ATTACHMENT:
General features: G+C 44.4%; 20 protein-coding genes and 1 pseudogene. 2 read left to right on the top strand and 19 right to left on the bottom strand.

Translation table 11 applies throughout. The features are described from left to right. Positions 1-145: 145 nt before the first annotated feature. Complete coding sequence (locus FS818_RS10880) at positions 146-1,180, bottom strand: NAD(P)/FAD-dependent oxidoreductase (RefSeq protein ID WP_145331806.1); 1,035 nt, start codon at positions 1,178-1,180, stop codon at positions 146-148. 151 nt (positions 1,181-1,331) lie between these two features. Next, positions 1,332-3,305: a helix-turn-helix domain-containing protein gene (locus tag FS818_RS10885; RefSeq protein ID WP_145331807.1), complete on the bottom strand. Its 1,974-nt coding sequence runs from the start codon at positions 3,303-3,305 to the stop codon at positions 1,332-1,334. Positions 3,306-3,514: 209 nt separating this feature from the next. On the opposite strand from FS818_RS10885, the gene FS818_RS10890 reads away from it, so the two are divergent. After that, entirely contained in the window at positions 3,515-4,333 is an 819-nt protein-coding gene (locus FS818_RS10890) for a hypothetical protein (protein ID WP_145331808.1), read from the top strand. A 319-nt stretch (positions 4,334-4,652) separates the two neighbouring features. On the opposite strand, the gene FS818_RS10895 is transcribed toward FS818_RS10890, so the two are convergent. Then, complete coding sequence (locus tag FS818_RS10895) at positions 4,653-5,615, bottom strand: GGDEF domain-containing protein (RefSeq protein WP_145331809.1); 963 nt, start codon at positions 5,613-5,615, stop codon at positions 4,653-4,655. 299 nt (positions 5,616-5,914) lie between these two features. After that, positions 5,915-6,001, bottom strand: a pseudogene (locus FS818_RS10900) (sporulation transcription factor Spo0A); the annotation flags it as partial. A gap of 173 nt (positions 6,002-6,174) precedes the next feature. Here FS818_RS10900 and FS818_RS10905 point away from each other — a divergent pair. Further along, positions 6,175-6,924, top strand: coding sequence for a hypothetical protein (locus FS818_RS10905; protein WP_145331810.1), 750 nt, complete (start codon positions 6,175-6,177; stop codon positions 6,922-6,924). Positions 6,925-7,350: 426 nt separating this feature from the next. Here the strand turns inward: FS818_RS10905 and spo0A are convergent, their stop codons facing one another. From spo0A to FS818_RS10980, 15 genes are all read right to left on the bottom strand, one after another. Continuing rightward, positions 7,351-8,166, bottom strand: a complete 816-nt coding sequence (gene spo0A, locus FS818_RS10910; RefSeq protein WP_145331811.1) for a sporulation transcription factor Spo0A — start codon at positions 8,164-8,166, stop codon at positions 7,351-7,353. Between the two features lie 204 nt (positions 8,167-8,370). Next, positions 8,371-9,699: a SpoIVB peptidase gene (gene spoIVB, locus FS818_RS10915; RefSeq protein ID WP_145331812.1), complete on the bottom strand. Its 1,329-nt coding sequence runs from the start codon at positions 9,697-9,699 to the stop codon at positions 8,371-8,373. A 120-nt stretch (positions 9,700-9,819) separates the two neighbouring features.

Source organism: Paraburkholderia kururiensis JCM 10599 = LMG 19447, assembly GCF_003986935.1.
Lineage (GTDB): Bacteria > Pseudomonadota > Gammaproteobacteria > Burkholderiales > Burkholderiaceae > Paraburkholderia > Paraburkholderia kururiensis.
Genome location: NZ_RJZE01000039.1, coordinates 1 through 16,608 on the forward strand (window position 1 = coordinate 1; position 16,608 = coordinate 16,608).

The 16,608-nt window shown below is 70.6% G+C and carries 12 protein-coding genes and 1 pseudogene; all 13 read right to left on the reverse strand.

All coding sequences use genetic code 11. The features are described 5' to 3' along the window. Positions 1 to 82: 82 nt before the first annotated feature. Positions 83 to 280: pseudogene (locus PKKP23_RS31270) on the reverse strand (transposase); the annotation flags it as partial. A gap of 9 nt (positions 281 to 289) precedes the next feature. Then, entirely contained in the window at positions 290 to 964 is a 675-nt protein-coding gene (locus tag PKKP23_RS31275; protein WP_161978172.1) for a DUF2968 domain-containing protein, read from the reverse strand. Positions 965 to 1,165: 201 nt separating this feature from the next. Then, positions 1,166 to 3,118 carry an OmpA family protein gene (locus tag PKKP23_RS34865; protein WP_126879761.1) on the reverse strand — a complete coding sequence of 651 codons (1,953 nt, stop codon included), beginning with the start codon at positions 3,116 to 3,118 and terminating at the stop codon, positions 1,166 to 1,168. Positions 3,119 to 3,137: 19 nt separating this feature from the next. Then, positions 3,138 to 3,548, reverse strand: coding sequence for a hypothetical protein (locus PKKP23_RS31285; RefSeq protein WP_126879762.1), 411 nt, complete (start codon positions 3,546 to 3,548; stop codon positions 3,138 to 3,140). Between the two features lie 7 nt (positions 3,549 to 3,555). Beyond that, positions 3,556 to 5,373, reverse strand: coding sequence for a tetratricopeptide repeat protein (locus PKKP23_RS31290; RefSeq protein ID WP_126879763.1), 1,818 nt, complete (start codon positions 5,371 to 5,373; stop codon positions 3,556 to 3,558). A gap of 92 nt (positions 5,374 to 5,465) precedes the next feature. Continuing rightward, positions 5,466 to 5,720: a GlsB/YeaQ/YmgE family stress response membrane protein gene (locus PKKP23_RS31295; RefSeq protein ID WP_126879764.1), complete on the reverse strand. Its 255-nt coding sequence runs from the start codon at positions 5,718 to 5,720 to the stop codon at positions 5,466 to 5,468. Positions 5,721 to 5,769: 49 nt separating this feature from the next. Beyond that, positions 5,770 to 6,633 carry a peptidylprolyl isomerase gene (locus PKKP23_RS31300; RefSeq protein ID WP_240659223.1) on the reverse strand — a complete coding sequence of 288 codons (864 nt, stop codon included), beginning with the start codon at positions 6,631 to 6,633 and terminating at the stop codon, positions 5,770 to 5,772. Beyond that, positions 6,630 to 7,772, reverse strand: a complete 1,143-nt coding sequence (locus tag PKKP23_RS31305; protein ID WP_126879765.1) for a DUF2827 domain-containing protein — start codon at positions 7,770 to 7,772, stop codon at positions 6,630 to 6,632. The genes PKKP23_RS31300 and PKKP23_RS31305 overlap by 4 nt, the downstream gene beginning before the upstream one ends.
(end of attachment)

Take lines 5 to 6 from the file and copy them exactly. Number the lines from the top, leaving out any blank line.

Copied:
Genome location: NZ_RJZE01000039.1, coordinates 1 through 16,608 on the forward strand (window position 1 = coordinate 1; position 16,608 = coordinate 16,608).

The 16,608-nt window shown below is 70.6% G+C and carries 12 protein-coding genes and 1 pseudogene; all 13 read right to left on the reverse strand.